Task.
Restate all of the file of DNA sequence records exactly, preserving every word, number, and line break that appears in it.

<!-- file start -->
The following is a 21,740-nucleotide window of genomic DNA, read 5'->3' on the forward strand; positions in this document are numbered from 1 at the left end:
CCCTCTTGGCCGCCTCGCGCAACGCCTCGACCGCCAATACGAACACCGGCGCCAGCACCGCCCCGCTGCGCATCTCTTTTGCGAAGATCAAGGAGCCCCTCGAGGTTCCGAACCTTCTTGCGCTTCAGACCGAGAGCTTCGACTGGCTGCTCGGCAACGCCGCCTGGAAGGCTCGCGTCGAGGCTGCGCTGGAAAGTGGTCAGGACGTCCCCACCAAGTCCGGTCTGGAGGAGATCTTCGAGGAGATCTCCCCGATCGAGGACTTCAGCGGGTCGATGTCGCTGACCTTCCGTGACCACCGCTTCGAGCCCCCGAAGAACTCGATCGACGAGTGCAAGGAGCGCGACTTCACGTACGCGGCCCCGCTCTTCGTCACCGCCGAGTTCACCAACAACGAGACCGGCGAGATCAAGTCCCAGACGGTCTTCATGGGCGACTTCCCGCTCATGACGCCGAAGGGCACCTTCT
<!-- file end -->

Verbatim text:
The following is a 21,740-nucleotide window of genomic DNA, read 5'->3' on the forward strand; positions in this document are numbered from 1 at the left end:
CCCTCTTGGCCGCCTCGCGCAACGCCTCGACCGCCAATACGAACACCGGCGCCAGCACCGCCCCGCTGCGCATCTCTTTTGCGAAGATCAAGGAGCCCCTCGAGGTTCCGAACCTTCTTGCGCTTCAGACCGAGAGCTTCGACTGGCTGCTCGGCAACGCCGCCTGGAAGGCTCGCGTCGAGGCTGCGCTGGAAAGTGGTCAGGACGTCCCCACCAAGTCCGGTCTGGAGGAGATCTTCGAGGAGATCTCCCCGATCGAGGACTTCAGCGGGTCGATGTCGCTGACCTTCCGTGACCACCGCTTCGAGCCCCCGAAGAACTCGATCGACGAGTGCAAGGAGCGCGACTTCACGTACGCGGCCCCGCTCTTCGTCACCGCCGAGTTCACCAACAACGAGACCGGCGAGATCAAGTCCCAGACGGTCTTCATGGGCGACTTCCCGCTCATGACGCCGAAGGGCACCTTCT